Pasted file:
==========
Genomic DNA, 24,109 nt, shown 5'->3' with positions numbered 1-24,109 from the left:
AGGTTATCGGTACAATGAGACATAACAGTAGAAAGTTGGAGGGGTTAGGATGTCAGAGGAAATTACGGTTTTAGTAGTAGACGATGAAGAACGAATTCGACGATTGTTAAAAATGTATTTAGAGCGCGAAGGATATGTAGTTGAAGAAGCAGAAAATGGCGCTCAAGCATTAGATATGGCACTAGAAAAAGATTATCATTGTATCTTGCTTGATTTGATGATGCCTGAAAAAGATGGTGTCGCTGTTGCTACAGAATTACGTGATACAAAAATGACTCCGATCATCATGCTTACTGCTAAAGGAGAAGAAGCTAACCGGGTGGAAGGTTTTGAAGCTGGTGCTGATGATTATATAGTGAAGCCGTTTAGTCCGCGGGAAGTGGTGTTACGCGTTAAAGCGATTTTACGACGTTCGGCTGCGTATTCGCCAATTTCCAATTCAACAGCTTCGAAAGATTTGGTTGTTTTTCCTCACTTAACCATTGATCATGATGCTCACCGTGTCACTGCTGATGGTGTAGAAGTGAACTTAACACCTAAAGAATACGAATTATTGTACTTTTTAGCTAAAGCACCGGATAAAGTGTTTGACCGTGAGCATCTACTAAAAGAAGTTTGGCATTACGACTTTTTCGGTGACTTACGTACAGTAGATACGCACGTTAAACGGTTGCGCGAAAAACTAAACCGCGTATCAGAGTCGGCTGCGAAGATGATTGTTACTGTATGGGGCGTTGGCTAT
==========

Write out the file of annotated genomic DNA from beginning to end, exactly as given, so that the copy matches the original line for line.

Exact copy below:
Genomic DNA, 24,109 nt, shown 5'->3' with positions numbered 1-24,109 from the left:
AGGTTATCGGTACAATGAGACATAACAGTAGAAAGTTGGAGGGGTTAGGATGTCAGAGGAAATTACGGTTTTAGTAGTAGACGATGAAGAACGAATTCGACGATTGTTAAAAATGTATTTAGAGCGCGAAGGATATGTAGTTGAAGAAGCAGAAAATGGCGCTCAAGCATTAGATATGGCACTAGAAAAAGATTATCATTGTATCTTGCTTGATTTGATGATGCCTGAAAAAGATGGTGTCGCTGTTGCTACAGAATTACGTGATACAAAAATGACTCCGATCATCATGCTTACTGCTAAAGGAGAAGAAGCTAACCGGGTGGAAGGTTTTGAAGCTGGTGCTGATGATTATATAGTGAAGCCGTTTAGTCCGCGGGAAGTGGTGTTACGCGTTAAAGCGATTTTACGACGTTCGGCTGCGTATTCGCCAATTTCCAATTCAACAGCTTCGAAAGATTTGGTTGTTTTTCCTCACTTAACCATTGATCATGATGCTCACCGTGTCACTGCTGATGGTGTAGAAGTGAACTTAACACCTAAAGAATACGAATTATTGTACTTTTTAGCTAAAGCACCGGATAAAGTGTTTGACCGTGAGCATCTACTAAAAGAAGTTTGGCATTACGACTTTTTCGGTGACTTACGTACAGTAGATACGCACGTTAAACGGTTGCGCGAAAAACTAAACCGCGTATCAGAGTCGGCTGCGAAGATGATTGTTACTGTATGGGGCGTTGGCTAT